In June 1887 came news that Sir Henry Parkes on behalf of the New South Wales Government had ordered that no meetings, concerts or theatre entertainments be held on Sunday evenings. This created a sensation. On the evening of Sunday 12 June a large crowd assembled in Macquarie Street, Sydney, next to St. James’ Church, to hear speakers condemn the order of prohibition. The Sydney Morning Herald estimated that some six thousand people were present. One of the speakers, Mr. J. Norton, seconding a motion which condemned the action of Sir Henry as a ‘tyrannous usurpation of power’, said that he was there as a Christian, that Christians and secularists had to combine to fight some things, and that this was a crisis when ‘liberty of opinion, speech, and action were threatened.’ He believed the occasion would be ‘the democratic awakening of this country’ and that ‘The people would remind those men who were casting their eyes back to the days of the convict chain and the prison gang that the principle of democracy had developed, and the old order of things had passed away.’
Prison chains were a particularly powerful symbol in a colony founded on convictism, representing a loss of liberty and dignity and arousing feelings of shame and resentment. When a photograph of aborigines in chains appeared in the Herald in 1927, there was a quick response from J.W. Ferrier, General Secretary of the Church Missionary Society, condemning the police practice of chaining aborigines, even innocent ones brought in for questioning. The method had been described in an article which appeared earlier that year entitled ‘Cattle spearing: How natives are captured’. The writer explained that, after a long and difficult chase in the desert, ‘The police arrest the men, chain them together, neck to neck, about six feet apart, with a dog chain, and take them to the nearest magistrate.’
Mr. Ferrier referred to two books by the nineteenth-century missionary Rev. J.B. Gribble (1847-1893), Black but Comely, or, Glimpses of Aboriginal Life in Australia (1884) and Dark Deeds in a Sunny Land, or, Blacks and Whites in North-west Australia (1886). Gribble had been furious in his condemnation of white treatment of the native population, but he had come to grief through launching an unsuccessful court case against some of his detractors (June – July 1887). The case and its outcome emboldened those who were unsympathetic towards the indigenous population, and influenced debate for decades. In 1896, for example, a letter-writer to the West Australian (the newspaper Gribble had taken to court) discussed the case and argued that reducing aborigines to semi-slavery was a matter of practicality and taking away their country was ‘merely another instance of the survival of the fittest.’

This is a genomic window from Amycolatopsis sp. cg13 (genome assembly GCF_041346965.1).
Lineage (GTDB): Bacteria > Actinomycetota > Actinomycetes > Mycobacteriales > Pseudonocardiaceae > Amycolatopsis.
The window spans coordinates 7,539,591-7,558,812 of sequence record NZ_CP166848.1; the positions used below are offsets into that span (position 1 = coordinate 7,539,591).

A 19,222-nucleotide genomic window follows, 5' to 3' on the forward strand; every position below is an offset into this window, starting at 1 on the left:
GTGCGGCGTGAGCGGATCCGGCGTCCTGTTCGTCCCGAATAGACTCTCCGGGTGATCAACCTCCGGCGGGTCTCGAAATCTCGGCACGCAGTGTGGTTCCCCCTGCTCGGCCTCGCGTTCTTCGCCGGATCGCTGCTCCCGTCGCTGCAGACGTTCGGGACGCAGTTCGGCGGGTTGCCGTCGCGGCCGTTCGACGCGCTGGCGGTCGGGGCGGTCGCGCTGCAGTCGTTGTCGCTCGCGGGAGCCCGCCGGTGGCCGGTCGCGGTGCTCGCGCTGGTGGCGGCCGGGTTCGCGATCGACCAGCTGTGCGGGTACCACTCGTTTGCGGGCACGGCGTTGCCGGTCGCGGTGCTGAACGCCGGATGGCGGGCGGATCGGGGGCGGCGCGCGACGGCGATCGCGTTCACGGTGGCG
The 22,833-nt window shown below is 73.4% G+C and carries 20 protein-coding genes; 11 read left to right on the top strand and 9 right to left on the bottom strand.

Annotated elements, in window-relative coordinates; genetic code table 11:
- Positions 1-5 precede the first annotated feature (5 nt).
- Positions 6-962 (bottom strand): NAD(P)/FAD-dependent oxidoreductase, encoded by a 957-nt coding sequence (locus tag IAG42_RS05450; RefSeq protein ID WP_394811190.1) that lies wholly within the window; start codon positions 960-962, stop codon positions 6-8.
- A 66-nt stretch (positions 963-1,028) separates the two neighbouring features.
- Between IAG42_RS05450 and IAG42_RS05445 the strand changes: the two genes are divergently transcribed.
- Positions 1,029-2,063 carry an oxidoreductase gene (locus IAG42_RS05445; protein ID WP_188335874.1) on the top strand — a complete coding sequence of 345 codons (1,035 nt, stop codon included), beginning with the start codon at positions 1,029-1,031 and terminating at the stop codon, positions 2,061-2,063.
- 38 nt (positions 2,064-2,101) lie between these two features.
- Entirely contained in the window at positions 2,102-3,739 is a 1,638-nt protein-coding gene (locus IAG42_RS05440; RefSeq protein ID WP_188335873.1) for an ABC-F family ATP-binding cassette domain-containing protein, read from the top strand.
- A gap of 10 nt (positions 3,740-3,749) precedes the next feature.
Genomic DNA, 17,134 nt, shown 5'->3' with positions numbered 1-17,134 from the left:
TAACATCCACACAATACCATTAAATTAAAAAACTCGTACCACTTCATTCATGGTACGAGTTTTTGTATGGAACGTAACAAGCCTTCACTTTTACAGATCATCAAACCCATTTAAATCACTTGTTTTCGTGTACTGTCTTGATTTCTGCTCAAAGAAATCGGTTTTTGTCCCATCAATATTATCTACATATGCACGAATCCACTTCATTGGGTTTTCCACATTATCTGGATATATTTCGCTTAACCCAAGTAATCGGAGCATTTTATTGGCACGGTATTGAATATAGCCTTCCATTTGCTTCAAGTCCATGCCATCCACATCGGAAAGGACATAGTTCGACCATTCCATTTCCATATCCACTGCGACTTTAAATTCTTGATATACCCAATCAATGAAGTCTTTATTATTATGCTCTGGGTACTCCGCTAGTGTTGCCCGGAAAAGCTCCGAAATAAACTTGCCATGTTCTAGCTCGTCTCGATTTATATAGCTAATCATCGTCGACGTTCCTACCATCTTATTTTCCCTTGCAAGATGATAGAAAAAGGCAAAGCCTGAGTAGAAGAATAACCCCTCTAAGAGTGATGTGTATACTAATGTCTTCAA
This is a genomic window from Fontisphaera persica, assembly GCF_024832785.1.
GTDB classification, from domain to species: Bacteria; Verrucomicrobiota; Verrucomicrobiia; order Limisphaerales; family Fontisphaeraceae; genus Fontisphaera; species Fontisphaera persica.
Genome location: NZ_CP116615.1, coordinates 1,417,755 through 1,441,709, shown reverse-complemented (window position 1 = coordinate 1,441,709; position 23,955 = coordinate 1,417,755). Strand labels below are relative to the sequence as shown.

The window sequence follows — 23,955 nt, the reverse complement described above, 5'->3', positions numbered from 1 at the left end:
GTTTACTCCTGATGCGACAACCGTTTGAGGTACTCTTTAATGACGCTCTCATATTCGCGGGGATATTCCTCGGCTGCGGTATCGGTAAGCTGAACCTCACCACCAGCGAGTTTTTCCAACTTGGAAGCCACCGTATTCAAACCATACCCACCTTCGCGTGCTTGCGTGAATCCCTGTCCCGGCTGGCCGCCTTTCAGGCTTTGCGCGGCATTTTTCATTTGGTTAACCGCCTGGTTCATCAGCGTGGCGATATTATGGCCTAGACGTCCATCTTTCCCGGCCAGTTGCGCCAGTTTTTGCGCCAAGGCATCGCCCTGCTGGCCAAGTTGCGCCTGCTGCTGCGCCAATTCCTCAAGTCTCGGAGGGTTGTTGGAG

Indigenous inhabitants were thus faced with a population from abroad that could rejoice in its own rights to liberty and democracy while failing to extend these rights fully to those whom it found inconvenient. The ‘crisis’ of June 1887 was a shocking moment to those who valued the freedom to spend Sunday evenings the way they wanted. But out of sight, away from the concerts and theatres, there was a far more tragic and long-lasting crisis in the affairs of inhabitants whose cause was easily forgotten and repeatedly neglected.
Prohibition protest: Sydney Morning Herald 13/6/1887, p. 4. Photo of two aboriginal men in chains: Sydney Morning Herald 12/3/1927, p. 13. Letter of J.W. Ferrier: Sydney Morning Herald 19/3/1927, p. 11. ‘Cattle spearing’: Sydney Morning Herald Saturday 12/2/1927, p. 11. Gribble case: cf. ‘Anglican history in Australia’, sub-section ‘A white church’, Anglican Diocese of Perth website. Enslavement: West Australian 27/10/1896, p. 10.